Whether revenue is being invested properly

While a low current ratio indicates possible financial difficulties, a high current ratio can signal that the company is not reinvesting in the business or paying dividends on earnings. And though a current ratio of 2 or higher is good, if it climbs too high, it may signal to investors a reluctance to invest in future company growth.

Limitations of the current ratio formula

The current ratio provides quick insight into a company’s finances, but it doesn’t present a complete picture. For example, a company with a current ratio of 4 due to high inventory value may not be as financially secure as a business with a current ratio of 3 that has a high value of cash and cash equivalents.

It doesn’t tell a complete story

The current ratio can tell you if you have enough assets to cover your liabilities. However, that information is only valuable if you know the story behind the numbers you’re using to calculate the current ratio.

For example, let’s compare the balance sheet accounts for two companies — Hannah’s Hula Hoops and Bob’s Baseballs.

Cash and Cash Equivalents$ 15,000$ 40,000
Accounts Receivable$ 25,000$ 30,000
Inventory$ 40,000$ 10,000
Prepaid Expenses$ 10,000$ 0.00
Short-Term Investments$ 12,000$ 22,000
Total Current Assets$102,000$102,000
Accounts Payable$ 25,000$ 30,000
Short-Term Notes Payable$ 25,000$ 20,000
Total Liabilities$ 50,000$ 50,000

You’ll see that both Hannah’s Hula Hoops and Bob’s Baseballs have current assets and current liabilities in the same amount, resulting in the same current ratio.

$102,000 ÷ $50,000 = 2.04

However, both companies are not performing equally. If you examine the balance sheet numbers closely, you’ll see that much of Hannah’s current assets come from inventory, while Bob’s inventory is much lower. This is important to note because although inventory is a current asset, it’s also less liquid than other current assets.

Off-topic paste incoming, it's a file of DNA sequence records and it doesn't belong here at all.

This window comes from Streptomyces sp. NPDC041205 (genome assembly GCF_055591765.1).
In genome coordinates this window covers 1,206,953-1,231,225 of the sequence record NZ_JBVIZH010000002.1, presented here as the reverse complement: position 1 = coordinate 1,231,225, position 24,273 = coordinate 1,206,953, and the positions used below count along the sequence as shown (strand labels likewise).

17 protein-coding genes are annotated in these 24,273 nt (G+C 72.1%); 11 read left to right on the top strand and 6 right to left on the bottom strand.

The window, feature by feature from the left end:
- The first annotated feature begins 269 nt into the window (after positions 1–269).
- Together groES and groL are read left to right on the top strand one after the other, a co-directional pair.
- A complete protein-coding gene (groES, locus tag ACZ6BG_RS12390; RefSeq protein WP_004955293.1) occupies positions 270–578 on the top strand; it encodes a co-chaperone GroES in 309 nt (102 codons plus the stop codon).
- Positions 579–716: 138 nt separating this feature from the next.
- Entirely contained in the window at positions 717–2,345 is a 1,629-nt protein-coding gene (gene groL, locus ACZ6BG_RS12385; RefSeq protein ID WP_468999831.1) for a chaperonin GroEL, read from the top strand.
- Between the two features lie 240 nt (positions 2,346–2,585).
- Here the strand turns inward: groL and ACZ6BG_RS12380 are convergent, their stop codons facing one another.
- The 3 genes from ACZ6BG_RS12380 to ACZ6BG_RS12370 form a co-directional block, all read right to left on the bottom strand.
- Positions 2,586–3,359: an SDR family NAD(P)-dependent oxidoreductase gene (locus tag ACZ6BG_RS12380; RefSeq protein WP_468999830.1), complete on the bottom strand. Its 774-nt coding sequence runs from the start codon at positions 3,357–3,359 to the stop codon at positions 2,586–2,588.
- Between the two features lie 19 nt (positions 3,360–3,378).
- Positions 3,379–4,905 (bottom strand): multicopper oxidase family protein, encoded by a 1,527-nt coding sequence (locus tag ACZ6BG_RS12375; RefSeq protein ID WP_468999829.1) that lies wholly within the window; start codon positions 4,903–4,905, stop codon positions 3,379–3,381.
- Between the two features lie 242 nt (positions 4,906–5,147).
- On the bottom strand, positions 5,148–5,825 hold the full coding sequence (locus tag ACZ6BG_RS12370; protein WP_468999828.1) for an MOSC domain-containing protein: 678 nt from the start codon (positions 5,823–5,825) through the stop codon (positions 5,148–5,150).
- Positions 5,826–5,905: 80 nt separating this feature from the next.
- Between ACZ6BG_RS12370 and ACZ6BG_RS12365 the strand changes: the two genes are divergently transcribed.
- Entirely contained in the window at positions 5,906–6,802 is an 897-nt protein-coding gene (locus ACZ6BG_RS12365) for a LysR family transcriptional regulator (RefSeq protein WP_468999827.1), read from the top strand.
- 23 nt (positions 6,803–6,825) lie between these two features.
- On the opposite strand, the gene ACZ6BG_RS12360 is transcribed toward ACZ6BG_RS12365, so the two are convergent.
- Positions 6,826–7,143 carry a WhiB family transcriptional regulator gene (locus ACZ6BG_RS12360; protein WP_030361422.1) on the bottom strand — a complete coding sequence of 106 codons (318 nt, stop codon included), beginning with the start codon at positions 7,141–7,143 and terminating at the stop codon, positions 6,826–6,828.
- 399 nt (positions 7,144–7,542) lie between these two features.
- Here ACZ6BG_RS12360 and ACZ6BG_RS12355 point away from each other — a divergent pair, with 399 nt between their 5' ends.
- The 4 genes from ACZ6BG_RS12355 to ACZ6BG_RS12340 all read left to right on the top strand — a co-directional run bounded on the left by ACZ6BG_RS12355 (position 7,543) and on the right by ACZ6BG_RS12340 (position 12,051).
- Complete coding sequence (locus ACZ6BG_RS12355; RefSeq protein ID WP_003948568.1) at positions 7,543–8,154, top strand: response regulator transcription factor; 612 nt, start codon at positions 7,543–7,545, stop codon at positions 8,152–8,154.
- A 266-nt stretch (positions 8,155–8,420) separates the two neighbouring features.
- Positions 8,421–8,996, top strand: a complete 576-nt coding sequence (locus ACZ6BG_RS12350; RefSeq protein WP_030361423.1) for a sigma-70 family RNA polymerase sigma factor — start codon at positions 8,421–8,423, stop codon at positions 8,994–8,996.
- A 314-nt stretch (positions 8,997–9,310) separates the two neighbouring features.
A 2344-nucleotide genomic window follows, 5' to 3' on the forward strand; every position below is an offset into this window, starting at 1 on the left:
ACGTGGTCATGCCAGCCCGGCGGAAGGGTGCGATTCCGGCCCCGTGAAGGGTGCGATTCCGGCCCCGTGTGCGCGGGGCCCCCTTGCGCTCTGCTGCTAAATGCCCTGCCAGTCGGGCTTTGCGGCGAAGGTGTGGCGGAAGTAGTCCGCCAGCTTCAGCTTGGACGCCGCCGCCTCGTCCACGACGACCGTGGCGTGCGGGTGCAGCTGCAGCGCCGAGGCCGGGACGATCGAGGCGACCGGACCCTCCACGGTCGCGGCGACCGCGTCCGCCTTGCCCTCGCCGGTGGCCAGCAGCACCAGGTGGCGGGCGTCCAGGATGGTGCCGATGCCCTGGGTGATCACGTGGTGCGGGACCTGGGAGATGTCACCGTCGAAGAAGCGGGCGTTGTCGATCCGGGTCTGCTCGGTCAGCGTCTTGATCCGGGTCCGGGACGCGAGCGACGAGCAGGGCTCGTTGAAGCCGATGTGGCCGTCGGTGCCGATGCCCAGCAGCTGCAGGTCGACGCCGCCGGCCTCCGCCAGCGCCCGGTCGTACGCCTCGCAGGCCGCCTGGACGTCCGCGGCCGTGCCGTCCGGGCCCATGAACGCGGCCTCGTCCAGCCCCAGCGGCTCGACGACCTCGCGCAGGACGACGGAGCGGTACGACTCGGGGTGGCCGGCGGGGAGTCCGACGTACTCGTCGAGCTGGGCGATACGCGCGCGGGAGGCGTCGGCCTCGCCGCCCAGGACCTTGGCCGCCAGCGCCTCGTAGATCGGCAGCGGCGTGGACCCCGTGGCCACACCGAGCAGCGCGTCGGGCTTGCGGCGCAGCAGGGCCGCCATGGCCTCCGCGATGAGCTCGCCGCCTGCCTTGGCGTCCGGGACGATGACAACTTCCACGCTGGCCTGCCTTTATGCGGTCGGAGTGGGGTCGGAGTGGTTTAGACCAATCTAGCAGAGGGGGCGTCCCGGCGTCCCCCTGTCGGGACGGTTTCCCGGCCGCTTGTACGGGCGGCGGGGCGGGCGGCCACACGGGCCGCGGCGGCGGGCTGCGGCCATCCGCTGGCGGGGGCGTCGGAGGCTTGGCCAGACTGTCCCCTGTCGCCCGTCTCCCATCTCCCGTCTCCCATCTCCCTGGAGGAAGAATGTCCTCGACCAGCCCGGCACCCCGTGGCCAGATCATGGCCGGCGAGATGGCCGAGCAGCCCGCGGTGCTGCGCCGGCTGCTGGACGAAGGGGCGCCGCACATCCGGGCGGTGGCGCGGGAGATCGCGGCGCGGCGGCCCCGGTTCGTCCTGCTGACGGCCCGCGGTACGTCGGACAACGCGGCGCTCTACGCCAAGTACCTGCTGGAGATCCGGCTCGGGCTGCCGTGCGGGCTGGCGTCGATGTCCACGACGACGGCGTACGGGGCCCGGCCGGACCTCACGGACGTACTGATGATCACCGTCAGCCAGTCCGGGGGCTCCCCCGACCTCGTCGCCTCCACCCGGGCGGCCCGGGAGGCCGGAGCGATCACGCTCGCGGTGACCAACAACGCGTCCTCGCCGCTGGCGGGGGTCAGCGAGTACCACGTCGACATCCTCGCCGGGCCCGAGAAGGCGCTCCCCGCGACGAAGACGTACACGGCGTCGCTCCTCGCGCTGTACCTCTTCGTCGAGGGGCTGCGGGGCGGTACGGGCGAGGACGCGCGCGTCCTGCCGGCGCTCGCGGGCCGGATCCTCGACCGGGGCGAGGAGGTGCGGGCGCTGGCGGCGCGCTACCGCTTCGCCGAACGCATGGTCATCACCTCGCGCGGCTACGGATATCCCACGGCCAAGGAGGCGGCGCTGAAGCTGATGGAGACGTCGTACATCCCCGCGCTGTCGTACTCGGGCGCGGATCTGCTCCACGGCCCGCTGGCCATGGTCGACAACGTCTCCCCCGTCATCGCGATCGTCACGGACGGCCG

You’ll also see that Bob’s cash and cash equivalents are much higher than Hannah’s. Bob’s also has a slightly higher accounts payable total than Hannah’s, but it’s not significant enough to make a difference.

When looking at the two companies, it’s evident that Bob’s Baseballs has more liquid assets than Hannah’s Hula Hoops, putting it in a more solvent position. But if all you knew about these two companies was their current ratio, you would assume they were in similar financial positions.

Comparison is limited

The current ratio can be helpful when analyzing your company’s financial liquidity, but how do you know how your company is performing against other companies?

The short answer is that you won’t unless you compare your company’s current ratio against a company in the same industry. If you own a sporting goods company, you should be comparing your current ratio results against other sporting goods companies, not the small manufacturing company that produces computer parts.

A final word about the current ratio

The current ratio is a good starting point for small business owners who want to stay on top of their business finances. While a current ratio can tell you a lot, there’s a lot that it doesn’t readily portray. So if you do calculate the current ratio for your business, be sure to take a closer look at the numbers behind that calculation.

When you feel comfortable with calculating ratios, consider calculating some other ratios that are particularly helpful for small businesses, including the quick ratio, net profit margin, and the asset turnover ratio.

The post A Guide to the Current Ratio and How to Use It in Your Business appeared first on The blueprint and is written by Mary Girsch-Bock

Original source: The blueprint